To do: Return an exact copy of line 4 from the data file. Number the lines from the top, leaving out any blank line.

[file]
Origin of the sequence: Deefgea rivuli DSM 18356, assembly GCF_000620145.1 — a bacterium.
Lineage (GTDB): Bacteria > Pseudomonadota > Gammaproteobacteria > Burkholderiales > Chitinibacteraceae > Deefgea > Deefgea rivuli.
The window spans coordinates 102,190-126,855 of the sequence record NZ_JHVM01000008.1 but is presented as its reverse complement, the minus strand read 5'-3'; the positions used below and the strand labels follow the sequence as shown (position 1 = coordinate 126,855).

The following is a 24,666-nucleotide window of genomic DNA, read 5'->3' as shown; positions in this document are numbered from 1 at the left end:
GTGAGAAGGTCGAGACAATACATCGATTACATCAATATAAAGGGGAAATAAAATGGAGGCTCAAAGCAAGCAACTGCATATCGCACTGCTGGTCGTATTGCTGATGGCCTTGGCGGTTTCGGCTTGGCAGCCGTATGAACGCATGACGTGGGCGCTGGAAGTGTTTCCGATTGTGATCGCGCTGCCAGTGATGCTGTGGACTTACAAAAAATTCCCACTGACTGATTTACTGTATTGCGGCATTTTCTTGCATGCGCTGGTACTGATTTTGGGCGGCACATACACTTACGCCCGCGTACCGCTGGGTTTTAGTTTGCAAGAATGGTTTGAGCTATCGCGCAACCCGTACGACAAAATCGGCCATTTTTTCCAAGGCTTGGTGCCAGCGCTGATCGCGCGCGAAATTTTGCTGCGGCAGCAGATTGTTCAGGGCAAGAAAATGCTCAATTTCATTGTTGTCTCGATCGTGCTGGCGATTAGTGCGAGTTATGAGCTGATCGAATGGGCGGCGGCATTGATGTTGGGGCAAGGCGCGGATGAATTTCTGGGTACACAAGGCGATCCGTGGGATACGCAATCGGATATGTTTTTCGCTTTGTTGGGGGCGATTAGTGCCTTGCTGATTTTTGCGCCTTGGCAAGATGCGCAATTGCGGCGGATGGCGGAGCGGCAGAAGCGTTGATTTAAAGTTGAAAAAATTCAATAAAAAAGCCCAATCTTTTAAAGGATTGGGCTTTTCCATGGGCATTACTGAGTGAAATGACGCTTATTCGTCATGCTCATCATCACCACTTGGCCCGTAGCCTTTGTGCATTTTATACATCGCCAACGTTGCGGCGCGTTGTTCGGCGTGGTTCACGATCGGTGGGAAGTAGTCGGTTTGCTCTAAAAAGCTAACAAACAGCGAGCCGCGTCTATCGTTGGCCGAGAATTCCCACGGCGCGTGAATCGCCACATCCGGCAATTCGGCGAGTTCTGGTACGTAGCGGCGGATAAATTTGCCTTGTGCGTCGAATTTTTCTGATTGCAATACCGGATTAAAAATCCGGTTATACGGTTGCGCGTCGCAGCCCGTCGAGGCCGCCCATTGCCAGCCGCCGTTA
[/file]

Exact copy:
The following is a 24,666-nucleotide window of genomic DNA, read 5'->3' as shown; positions in this document are numbered from 1 at the left end: